Im­por­tant to keep AEDs main­tained, EHS says

Need to keep de­vices prop­erly main­tained among points be­ing high­lighted through AED reg­istry ini­tia­tive


It can be a life-sav­ing de­vice, but an AED (au­to­mated ex­ter­nal de­fib­ril­la­tor) has to be main­tained in or­der to en­sure it will do its job when needed, Ar­gyle mu­nic­i­pal coun­cil was told last week.

Mike Janczyszyn, co-or­di­na­tor of the Emer­gency Health Ser­vices’ AED reg­istry, said main­te­nance of AEDs is one of the main pil­lars they’re fo­cus­ing on with the provin­cial reg­istry.

“It’s kind of the for­got­ten piece of hav­ing an AED,” he said. “You ac­tu­ally need to main­tain it ... The bat­tery ex­pires. The pads ex­pire. They get old. (If) the gel is not sticky enough, it won’t work.”

AED own­ers who sign up with the reg­istry can get no­ti­fi­ca­tions re­mind­ing them of main­te­nance re­quire­ments and ex­piries.

“We re­ally want these things to be main­tained,” Janczyszyn said. “(Oth­er­wise) you might as well not have an AED be­cause it’s kind of a false sense of se­cu­rity for ev­ery­one in­volved.”

He was ad­dress­ing Ar­gyle coun­cil dur­ing its Oct. 30 com­mit­tee-ofthe-whole meet­ing, along with lo­cal EHS para­medic Colton Le­Blanc, who also stressed the im­por­tance of mak­ing sure AEDs are main­tained.

“It’s like a car,” Le­Blanc said. “If you don’t main­tain it, things can go wrong.”

An AED is a por­ta­ble de­vice that an­a­lyzes and iden­ti­fies shock­able heart rhythms, ad­vises the res­cuer of the need for de­fib­ril­la­tion and de­liv­ers a shock if needed to re­store a nor­mal heart rhythm.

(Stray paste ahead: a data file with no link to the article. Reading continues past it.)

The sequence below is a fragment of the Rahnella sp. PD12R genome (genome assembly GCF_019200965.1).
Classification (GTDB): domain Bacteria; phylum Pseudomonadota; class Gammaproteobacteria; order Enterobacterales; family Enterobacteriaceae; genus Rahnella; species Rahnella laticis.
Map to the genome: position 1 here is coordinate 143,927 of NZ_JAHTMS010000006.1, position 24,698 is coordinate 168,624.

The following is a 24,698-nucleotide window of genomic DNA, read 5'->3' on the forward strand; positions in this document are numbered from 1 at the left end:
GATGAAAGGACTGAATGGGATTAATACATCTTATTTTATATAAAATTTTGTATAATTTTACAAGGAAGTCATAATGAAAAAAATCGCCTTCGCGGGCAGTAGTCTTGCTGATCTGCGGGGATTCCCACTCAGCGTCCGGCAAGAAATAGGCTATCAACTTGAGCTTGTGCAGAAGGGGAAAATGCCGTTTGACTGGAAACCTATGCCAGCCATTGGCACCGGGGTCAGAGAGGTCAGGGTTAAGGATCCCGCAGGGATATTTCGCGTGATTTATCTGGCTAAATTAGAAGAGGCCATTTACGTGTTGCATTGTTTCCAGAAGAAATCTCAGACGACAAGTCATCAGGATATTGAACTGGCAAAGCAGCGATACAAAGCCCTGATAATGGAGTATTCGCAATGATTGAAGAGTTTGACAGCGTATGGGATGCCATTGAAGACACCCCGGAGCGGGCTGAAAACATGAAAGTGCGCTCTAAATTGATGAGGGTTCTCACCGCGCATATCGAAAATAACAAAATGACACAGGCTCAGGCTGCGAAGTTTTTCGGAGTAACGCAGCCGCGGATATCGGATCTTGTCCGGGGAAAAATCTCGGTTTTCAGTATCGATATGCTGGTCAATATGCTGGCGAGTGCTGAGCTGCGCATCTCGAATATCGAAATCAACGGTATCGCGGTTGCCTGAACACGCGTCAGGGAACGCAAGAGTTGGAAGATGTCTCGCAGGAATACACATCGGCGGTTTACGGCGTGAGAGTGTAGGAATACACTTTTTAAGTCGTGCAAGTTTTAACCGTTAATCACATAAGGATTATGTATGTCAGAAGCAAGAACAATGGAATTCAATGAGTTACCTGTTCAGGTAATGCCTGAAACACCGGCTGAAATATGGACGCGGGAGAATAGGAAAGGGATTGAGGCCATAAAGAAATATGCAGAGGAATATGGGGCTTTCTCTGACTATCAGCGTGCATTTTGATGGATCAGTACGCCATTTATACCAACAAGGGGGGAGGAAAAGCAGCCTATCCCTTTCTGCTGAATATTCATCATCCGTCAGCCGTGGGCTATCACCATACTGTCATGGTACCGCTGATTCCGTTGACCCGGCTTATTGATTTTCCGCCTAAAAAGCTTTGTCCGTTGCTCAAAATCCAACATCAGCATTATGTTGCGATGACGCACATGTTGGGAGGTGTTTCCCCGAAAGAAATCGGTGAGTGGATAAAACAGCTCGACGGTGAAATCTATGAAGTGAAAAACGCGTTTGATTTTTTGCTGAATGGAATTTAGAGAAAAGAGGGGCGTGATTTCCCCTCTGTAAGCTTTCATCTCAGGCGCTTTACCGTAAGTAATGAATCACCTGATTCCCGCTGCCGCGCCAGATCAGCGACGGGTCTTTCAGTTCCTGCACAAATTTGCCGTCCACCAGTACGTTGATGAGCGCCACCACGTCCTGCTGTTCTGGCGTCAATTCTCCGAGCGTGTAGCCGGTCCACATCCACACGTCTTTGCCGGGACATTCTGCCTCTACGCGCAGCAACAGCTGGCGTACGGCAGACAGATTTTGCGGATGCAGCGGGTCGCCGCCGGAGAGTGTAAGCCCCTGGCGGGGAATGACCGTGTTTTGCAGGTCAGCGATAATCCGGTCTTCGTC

De­fib­ril­la­tion is most suc­cess­ful if done within three to five min­utes of a car­diac ar­rest, EHS says.

“Ev­ery minute counts in a car­diac ar­rest,” Le­Blanc told coun­cil. “Car­diac ar­rest can hap­pen to any­body of any gen­der of any age at any time in any lo­ca­tion.”

EHS launched an off­line AED reg­istry data­base in 2011 to track lo­ca­tions and main­te­nance records of AEDs in the prov­ince. EHS is about a year-and-a-half into launch­ing an en­hanced reg­istry to en­able an on­line and more au­to­mated ap­proach to track­ing and no­ti­fi­ca­tions for main­te­nance and ex­piries.

Speak­ing to Ar­gyle coun­cil, Le­Blanc said the lat­est reg­istry fig­ures show there were about a dozen AEDs reg­is­tered in Yar­mouth County, three in the Mu­nic­i­pal­ity of Ar­gyle. Provincewide, the number of de­vices reg­is­tered was 651. For the western zone, from the Ch­ester area to the Wind­sor area, there were 130 reg­is­tered.

AEDs can be reg­is­tered as pub­lic or pri­vate. There is no cost to join the reg­istry but reg­is­trants are re­spon­si­ble for pur­chas­ing their AED and for the costs of main­tain­ing it. EHS does not sell AEDs. For de­tails on the reg­istry and to regis­ter, the web­site ad­dress is­livesns. ca

Goals for the en­hanced reg­istry pro­gram, EHS says, in­clude

• in­creas­ing the number of AEDs in the prov­ince

• en­sur­ing the de­vices are prop­erly main­tained and up to date

• rais­ing aware­ness about the im­por­tance of CPR and AEDs

• pro­mot­ing CPR and AED train­ing

• in­creas­ing sur­vival rates for sud­den, out-of-hospi­tal car­diac ar­rests.

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